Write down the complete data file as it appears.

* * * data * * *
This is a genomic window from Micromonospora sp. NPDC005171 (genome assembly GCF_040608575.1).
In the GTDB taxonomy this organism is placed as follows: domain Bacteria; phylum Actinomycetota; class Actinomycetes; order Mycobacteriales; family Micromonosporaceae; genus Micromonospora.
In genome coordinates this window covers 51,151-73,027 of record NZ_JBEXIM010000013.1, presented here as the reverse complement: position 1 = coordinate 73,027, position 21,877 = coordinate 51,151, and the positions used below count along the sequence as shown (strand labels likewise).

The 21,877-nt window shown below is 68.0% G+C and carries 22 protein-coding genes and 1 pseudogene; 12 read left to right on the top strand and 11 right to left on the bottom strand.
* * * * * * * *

This is a genomic window from Micromonospora sp. NPDC005171 (genome assembly GCF_040608575.1).
In the GTDB taxonomy this organism is placed as follows: domain Bacteria; phylum Actinomycetota; class Actinomycetes; order Mycobacteriales; family Micromonosporaceae; genus Micromonospora.
In genome coordinates this window covers 51,151-73,027 of record NZ_JBEXIM010000013.1, presented here as the reverse complement: position 1 = coordinate 73,027, position 21,877 = coordinate 51,151, and the positions used below count along the sequence as shown (strand labels likewise).

The 21,877-nt window shown below is 68.0% G+C and carries 22 protein-coding genes and 1 pseudogene; 12 read left to right on the top strand and 11 right to left on the bottom strand.